Allegrini 2018

Goodbye Roger Scruton, the brilliant polemicist of the manifesto “Bevo dunque sono”

Masi Prize in 2016, the memory of WineNews and Sandro Boscaini in his words: “wine is the door to spiritual life within everyone’s reach”
British philosopher Roger Vernon Scruton, Masi Prize winner in 2016

“Italian wine is closely linked to the villages, the territories from which it comes and particular varieties that represent the intensity of a “localized” life and, therefore, has great philosophical significance. The relationship between subjectivity and objectivity is a difficult combination to resolve because taste, of course, is subjective but it can be discussed, and for wine establishing it is not as important as it is in other fields, such as architecture. If a building is built that one does not like in the historic center of a city, people can also get angry about it. It is in these cases that the objective criterion of judgement must be established”. According to Sir Roger Vernon Scruton, “polemicist” Senior Research Fellow at Oxford University’s Blackfriars, who in 2009 dedicated an essay to the history and philosophical implications of wine in Western civilization, “Bevo dunque sono”, winner of the Masi Prize for the Civilization of Wine No. 35, in 2016. This is how we want to remember him, the day after his death, with his words, always impactful and brilliant, never trivial, even when it came to wine.
He was skeptical about the concept of “wine culture”, because “I believe that wine is and should be part of everyday life. When we elaborate too much on wine,” explained the British philosopher, “and when we elaborate on its characteristics we destroy its meaning. In reality, wine is the door to the spiritual life within everyone’s reach. Of course, just like every good thing, even in the case of wine you can abuse it, but you understand its meaning when you use it most appropriately”. The judgment of wine experts, including the Masters of Wine, the British institution par excellence, who also counts a large number of women among their ranks: “I am very skeptical about wine experts. I think they are all swindlers, particularly women: the motive for this “fraud” is money. What matters is whether we like it or not. When I was a wine critic for a daily newspaper in London, I used to give it to my horse and it was the best critic!”.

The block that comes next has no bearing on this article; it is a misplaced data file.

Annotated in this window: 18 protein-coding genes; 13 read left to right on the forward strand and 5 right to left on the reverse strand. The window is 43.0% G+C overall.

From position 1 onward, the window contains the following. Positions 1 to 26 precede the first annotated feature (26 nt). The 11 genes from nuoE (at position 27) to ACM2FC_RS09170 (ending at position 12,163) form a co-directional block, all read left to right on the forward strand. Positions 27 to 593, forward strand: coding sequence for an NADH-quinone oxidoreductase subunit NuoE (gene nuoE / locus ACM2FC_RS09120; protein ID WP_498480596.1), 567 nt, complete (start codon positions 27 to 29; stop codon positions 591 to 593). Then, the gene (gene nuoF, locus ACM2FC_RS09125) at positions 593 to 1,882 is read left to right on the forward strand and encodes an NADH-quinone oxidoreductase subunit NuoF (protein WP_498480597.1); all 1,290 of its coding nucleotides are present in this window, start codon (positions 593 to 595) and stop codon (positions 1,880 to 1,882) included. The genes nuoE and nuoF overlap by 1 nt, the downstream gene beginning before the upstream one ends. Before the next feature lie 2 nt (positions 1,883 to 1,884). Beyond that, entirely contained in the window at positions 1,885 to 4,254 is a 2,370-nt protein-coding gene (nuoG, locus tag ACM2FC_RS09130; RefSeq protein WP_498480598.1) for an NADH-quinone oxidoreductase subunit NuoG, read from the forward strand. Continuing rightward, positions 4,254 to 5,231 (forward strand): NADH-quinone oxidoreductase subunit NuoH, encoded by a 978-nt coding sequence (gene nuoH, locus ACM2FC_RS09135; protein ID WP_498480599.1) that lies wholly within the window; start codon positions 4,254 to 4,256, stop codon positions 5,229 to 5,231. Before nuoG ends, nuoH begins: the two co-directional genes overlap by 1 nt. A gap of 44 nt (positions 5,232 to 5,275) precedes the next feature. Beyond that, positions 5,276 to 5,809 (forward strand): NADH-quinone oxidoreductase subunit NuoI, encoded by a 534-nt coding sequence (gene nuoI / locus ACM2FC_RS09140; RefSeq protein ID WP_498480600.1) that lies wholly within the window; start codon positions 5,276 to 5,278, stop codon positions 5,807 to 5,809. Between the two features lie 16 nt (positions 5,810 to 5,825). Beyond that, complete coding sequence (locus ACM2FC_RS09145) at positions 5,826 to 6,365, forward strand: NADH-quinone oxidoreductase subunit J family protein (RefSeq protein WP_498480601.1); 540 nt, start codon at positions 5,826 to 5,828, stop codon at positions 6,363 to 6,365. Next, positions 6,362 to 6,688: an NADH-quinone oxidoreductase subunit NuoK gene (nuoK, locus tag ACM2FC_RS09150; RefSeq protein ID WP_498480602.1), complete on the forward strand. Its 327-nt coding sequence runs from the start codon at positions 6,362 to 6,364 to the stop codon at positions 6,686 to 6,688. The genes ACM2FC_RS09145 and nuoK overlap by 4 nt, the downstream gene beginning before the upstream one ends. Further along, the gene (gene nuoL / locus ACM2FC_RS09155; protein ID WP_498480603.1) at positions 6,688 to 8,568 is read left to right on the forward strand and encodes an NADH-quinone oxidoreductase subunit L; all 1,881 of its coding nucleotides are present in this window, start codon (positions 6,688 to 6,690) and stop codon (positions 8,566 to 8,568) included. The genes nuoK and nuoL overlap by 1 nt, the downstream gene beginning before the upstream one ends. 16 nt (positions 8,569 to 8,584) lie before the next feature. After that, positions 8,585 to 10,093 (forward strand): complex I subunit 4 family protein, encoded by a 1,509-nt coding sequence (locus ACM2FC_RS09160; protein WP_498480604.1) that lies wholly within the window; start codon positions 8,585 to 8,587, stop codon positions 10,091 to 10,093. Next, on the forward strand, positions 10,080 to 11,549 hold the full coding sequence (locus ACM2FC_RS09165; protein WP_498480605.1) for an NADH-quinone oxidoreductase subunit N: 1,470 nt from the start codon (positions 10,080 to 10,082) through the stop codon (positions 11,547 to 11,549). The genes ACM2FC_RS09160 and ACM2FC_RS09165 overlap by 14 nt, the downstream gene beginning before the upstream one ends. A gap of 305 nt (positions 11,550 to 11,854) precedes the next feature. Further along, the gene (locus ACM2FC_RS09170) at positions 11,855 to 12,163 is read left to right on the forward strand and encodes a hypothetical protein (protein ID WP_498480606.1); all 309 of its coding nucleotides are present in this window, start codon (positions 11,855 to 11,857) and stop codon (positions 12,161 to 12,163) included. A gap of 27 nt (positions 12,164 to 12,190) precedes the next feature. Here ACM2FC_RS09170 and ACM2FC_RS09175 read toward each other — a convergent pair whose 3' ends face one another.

A distrust, which probably stems from wanting to take oneself too seriously, while the right weapon, for Scruton, is irony, used abundantly also in “Bevo dunque dunque sono”: “I am always ironic because it is only with irony that one can distance oneself from things. I respect the truth and by distancing myself from things I can distinguish the true from the false. Irony, however, is not understood by young people, nor does it have room in the world of digital and social media and, therefore, is not a useful tool to reach them”. Sharp is also his view of wine as an investment: “a complicated matter, the great advantage of fine wines is that they make fools spend a lot of money so that we common mortals can buy and drink second-rate wines at reasonable prices. This is the first time in two thousand years that China has found justification for investing money in wine and thus forcing up prices. I don’t think Brexit makes any difference in that regard.” More interesting is the parallelism between the approach to wine and love, with the first encounter with wine told as follows: “the aroma of a great harvest hovers over the glass and lips tremble with anticipation, as if on the verge of a fatal kiss. That between the approach to love, sex and wine is certainly a good comparison - the British academic said - you lose your virginity and these things become less magical as you get older”.
To remember Scruton, also Sandro Boscaini, at the head of Masi Agricola who, as mentioned, in 2016 awarded the British philosopher the international category “Wine Civilization” with the motivation: f has for decades shaken the intellectual world with its passionate polemics and, not without provocation, has dedicated to wine the book “Bevo dunque dunque sono”, an “eno-cultural” manifesto that retraces the history and philosophical implications of a heritage on which Western civilization is based, exalting its value, both material and spiritual. “He appreciated the Masi Prize that he received in Verona four years ago - says Boscaini - and I remember some significant passages of his speech that are also very topical: “I see in wine a way to break the ice, to negotiate treaties, to overcome the shyness between men and women, all things difficult to achieve in the absence of the nectar of Bacchus” ... even in relations between people: “I notice that civilizations that do not consume wine have problems; the Middle East is an example of this: culture is seriously influenced by the lack of wine, emotions are less spontaneous and there is a risk that violence takes over”.

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